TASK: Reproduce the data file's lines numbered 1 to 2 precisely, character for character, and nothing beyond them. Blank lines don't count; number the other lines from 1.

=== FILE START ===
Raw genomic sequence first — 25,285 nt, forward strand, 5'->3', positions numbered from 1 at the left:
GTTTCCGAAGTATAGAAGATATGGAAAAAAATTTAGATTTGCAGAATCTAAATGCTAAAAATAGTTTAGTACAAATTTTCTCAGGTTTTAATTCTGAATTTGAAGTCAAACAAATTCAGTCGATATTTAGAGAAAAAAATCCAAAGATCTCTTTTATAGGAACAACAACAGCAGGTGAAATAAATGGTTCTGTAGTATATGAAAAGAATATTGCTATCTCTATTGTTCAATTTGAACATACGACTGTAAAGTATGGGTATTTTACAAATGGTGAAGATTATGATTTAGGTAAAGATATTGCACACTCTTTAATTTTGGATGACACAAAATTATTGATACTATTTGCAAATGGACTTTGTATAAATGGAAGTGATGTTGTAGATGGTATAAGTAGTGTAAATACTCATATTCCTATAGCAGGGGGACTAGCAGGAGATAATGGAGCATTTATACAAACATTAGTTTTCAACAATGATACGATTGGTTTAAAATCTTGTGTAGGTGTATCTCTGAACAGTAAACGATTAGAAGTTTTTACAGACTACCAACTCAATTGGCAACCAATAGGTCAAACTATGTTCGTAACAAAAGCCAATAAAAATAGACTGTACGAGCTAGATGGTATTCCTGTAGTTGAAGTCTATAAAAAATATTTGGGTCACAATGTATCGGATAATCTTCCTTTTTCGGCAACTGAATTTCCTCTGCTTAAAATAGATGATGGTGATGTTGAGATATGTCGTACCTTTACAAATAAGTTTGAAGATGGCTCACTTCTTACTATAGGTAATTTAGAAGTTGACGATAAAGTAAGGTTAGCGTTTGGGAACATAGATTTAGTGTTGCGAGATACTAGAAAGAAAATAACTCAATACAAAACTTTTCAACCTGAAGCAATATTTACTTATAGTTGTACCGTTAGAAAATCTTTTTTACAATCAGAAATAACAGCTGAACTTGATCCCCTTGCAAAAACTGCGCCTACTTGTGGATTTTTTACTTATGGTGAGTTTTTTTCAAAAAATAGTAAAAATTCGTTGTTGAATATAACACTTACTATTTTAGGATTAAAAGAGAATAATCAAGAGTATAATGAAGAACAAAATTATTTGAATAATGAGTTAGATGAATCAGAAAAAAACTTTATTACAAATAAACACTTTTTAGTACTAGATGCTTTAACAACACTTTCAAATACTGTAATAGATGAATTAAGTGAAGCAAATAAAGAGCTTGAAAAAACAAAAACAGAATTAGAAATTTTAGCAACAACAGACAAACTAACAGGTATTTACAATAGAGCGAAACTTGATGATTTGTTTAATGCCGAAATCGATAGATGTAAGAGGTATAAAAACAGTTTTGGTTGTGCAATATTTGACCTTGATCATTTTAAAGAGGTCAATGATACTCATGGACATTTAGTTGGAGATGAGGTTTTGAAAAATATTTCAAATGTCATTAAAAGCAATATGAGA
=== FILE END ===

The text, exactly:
Raw genomic sequence first — 25,285 nt, forward strand, 5'->3', positions numbered from 1 at the left:
GTTTCCGAAGTATAGAAGATATGGAAAAAAATTTAGATTTGCAGAATCTAAATGCTAAAAATAGTTTAGTACAAATTTTCTCAGGTTTTAATTCTGAATTTGAAGTCAAACAAATTCAGTCGATATTTAGAGAAAAAAATCCAAAGATCTCTTTTATAGGAACAACAACAGCAGGTGAAATAAATGGTTCTGTAGTATATGAAAAGAATATTGCTATCTCTATTGTTCAATTTGAACATACGACTGTAAAGTATGGGTATTTTACAAATGGTGAAGATTATGATTTAGGTAAAGATATTGCACACTCTTTAATTTTGGATGACACAAAATTATTGATACTATTTGCAAATGGACTTTGTATAAATGGAAGTGATGTTGTAGATGGTATAAGTAGTGTAAATACTCATATTCCTATAGCAGGGGGACTAGCAGGAGATAATGGAGCATTTATACAAACATTAGTTTTCAACAATGATACGATTGGTTTAAAATCTTGTGTAGGTGTATCTCTGAACAGTAAACGATTAGAAGTTTTTACAGACTACCAACTCAATTGGCAACCAATAGGTCAAACTATGTTCGTAACAAAAGCCAATAAAAATAGACTGTACGAGCTAGATGGTATTCCTGTAGTTGAAGTCTATAAAAAATATTTGGGTCACAATGTATCGGATAATCTTCCTTTTTCGGCAACTGAATTTCCTCTGCTTAAAATAGATGATGGTGATGTTGAGATATGTCGTACCTTTACAAATAAGTTTGAAGATGGCTCACTTCTTACTATAGGTAATTTAGAAGTTGACGATAAAGTAAGGTTAGCGTTTGGGAACATAGATTTAGTGTTGCGAGATACTAGAAAGAAAATAACTCAATACAAAACTTTTCAACCTGAAGCAATATTTACTTATAGTTGTACCGTTAGAAAATCTTTTTTACAATCAGAAATAACAGCTGAACTTGATCCCCTTGCAAAAACTGCGCCTACTTGTGGATTTTTTACTTATGGTGAGTTTTTTTCAAAAAATAGTAAAAATTCGTTGTTGAATATAACACTTACTATTTTAGGATTAAAAGAGAATAATCAAGAGTATAATGAAGAACAAAATTATTTGAATAATGAGTTAGATGAATCAGAAAAAAACTTTATTACAAATAAACACTTTTTAGTACTAGATGCTTTAACAACACTTTCAAATACTGTAATAGATGAATTAAGTGAAGCAAATAAAGAGCTTGAAAAAACAAAAACAGAATTAGAAATTTTAGCAACAACAGACAAACTAACAGGTATTTACAATAGAGCGAAACTTGATGATTTGTTTAATGCCGAAATCGATAGATGTAAGAGGTATAAAAACAGTTTTGGTTGTGCAATATTTGACCTTGATCATTTTAAAGAGGTCAATGATACTCATGGACATTTAGTTGGAGATGAGGTTTTGAAAAATATTTCAAATGTCATTAAAAGCAATATGAGA